The Supreme Court issued two rulings concerning same-sex marriage today, bringing resolutions to two high-profile cases. But in Pennsylvania and New Jersey, advocates on both sides say, the issue is far from settled.

The court ruled that the provision of the federal Defense of Marriage Act denying benefits to legally married gay couples is unconstitutional. The court declined to rule on the merits of Proposition 8, California's ban on same-sex marriage, instead holding that the backers of the 2008 initiative lacked standing to challenge lower court rulings striking down the ban.

Practically speaking, the decisions have little immediate impact in Pennsylvania and New Jersey because gay marriage isn't allowed in either state. Civil unions are available to gay couples in New Jersey.

Groups on both sides say the decisions mean further action is needed in the two states.

"Now is the time for Pennsylvania to enact legislation that recognizes the marriages of same sex couples," Michael Morrill, executive director of the gay-rights advocacy group Keystone Progress, said in a statement. The organization is "thrilled," with the rulings, he said, and would "use the momentum of these decisions to redouble our efforts to win marriage equality."

Garden State Equality, a group that promotes LGTB rights in New Jersey, posted a photo on its Facebook page that proclaimed "DOMA IS DEAD." But, the group noted, "New Jersey couples are still denied 1,138 federal protections of marriage."

The American Civil Liberties Union of New Jersey called on the state to allow gay couples to wed.

"Our state can no longer hide behind the federal government to justify its own discrimination," Udi Ofer, the group's executive director, said in a statement. "New Jersey needs to make a choice: will we continue a separate and unequal civil union system, or will we seize this opportunity to extend equal rights to New Jersey's same-sex couples?"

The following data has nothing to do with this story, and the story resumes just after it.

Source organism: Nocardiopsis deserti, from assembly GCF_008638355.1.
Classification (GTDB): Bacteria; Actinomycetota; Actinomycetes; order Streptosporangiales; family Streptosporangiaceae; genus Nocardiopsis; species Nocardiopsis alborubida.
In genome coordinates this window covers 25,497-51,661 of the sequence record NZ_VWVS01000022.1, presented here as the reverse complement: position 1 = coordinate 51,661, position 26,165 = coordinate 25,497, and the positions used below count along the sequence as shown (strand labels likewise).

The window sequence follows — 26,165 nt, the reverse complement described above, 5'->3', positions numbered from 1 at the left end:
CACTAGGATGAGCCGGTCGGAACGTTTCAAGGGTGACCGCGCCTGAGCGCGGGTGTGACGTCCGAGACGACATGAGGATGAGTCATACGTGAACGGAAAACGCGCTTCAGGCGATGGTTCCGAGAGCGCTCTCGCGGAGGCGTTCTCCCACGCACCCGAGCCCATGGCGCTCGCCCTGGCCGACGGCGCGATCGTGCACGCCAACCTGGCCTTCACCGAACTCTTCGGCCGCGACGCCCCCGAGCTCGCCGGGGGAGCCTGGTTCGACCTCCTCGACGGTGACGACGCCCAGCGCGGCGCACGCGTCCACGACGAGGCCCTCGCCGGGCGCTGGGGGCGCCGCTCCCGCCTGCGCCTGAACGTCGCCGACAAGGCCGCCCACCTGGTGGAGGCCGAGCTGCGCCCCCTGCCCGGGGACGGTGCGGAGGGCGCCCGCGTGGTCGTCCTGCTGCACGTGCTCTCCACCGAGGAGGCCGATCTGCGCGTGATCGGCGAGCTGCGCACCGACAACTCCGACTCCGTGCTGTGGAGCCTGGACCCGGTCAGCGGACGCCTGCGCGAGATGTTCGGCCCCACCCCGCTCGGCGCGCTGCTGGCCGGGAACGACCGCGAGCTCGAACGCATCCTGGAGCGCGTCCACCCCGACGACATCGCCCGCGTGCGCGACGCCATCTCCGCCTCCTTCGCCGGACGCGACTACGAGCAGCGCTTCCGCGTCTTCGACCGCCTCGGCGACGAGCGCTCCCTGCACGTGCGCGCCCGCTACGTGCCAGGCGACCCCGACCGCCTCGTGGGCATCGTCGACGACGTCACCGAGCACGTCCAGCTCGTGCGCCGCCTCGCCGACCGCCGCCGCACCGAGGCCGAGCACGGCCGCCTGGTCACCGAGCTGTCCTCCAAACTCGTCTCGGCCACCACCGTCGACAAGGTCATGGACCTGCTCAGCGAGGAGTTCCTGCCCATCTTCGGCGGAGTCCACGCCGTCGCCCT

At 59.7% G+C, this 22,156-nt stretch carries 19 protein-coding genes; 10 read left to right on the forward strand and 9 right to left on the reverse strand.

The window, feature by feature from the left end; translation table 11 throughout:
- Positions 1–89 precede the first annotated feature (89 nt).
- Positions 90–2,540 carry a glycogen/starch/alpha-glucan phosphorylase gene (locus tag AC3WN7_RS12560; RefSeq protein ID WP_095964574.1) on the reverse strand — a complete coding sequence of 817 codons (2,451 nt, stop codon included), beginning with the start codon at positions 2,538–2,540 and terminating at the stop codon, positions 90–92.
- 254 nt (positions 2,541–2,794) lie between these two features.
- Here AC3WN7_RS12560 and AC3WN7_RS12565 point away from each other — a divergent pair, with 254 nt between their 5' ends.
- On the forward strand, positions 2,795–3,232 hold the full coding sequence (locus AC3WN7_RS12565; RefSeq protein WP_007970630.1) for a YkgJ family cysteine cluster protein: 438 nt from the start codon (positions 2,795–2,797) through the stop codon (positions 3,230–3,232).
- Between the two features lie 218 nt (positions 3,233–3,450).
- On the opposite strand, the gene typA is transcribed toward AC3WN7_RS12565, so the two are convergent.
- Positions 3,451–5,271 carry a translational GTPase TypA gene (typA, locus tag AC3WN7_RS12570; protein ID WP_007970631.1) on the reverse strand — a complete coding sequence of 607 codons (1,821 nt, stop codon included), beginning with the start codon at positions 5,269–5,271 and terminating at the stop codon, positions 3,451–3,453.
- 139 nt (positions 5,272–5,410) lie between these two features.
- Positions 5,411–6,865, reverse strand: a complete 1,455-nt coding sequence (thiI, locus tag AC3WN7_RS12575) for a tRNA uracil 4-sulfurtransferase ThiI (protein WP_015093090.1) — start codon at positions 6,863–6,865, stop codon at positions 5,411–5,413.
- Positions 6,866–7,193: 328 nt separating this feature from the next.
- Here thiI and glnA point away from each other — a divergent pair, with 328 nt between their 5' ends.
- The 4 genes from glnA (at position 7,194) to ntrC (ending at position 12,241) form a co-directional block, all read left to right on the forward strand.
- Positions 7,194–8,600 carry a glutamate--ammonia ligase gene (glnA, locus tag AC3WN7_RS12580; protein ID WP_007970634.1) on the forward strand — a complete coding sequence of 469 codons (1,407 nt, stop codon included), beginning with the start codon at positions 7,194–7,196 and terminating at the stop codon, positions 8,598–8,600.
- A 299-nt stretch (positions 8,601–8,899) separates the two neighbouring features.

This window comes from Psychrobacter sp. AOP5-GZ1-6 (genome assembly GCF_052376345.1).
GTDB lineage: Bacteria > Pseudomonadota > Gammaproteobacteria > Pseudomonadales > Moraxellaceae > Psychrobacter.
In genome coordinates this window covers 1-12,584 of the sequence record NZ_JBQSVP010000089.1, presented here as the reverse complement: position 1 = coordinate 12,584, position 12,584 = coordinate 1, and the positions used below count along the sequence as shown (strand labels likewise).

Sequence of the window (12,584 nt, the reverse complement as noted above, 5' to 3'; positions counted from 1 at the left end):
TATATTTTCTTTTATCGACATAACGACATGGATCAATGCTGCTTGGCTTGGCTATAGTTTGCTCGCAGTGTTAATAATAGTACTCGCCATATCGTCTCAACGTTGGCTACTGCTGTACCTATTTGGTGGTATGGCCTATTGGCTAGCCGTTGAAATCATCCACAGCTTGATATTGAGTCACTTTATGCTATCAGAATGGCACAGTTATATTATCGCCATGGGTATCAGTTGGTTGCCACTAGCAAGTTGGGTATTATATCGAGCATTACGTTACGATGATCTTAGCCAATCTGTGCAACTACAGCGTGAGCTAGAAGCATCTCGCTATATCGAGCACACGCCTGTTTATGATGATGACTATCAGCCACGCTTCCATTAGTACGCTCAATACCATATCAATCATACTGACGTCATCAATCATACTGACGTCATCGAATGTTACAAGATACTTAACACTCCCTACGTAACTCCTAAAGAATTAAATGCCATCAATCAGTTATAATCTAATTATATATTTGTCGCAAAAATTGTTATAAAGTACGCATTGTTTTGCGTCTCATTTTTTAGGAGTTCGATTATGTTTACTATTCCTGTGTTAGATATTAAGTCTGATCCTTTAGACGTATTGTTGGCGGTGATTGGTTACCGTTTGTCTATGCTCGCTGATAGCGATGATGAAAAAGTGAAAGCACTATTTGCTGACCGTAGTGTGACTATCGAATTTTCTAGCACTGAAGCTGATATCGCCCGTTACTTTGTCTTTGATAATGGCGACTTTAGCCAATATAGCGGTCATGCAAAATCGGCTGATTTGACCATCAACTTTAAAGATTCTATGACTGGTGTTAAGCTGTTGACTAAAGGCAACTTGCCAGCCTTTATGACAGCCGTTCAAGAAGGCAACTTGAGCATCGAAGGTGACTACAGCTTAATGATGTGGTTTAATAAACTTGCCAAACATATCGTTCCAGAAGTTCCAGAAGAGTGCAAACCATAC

The decisions also leave numerous questions -- and the possibility of other lawsuits -- for gay couples in the two states. For instance, how will legally married gay couples be treated if they move to a state that doesn't permit same-sex unions?

"My expectation is that will be the subject of future litigation," said Malcolm Lazin, executive director of the Philadelphia-based Equality Forum.

States honor "literally almost every other possible contract" that citizens have entered in another state, Lazin said.

For advocates of traditional families, the rulings mean steps should be taken to amend state constitutions to ban same-sex marriage.

Diane Gramley, president of the American Family Association of Pennsylvania, said she hopes the state legislature moves forward with a marriage amendment, which would then have to be approved by voters.

"I think that should be the main message in Pennsylvania, the importance of getting that constitutional amendment," she said.

Len Deo, president of the New Jersey Family Policiy Council, said he was disappointed in the court's decisions but the rulings had a silver lining: "What this does, it gives great power to the states. That is how it should be."

But, he said, that meant today's opinions resolved little for many states.

"The debate goes on," he said.

Some local elected officials also called for further action.

Louis Greenwald, New Jersey General Assembly Majority Leader, called the decisions a "game changer" for bringing same-sex marriage to the state.

"Now is the time to stand up for our fundamental constitutional values of fairness and equal justice under the law, and I urge Governor Christie and my colleagues to join me in making marriage equality the law of the land in New Jersey without delay," the Democrat wrote on Facebook.

Democratic U.S. Rep. Allyson Schwartz, who is seeking her party's nomination in Pennsylvania's gubernatorial race, praised the ruling and said in a statement that she would "continue to work to ensure that all Americans receive equal rights and protection under the law and are treated with the respect and dignity they deserve."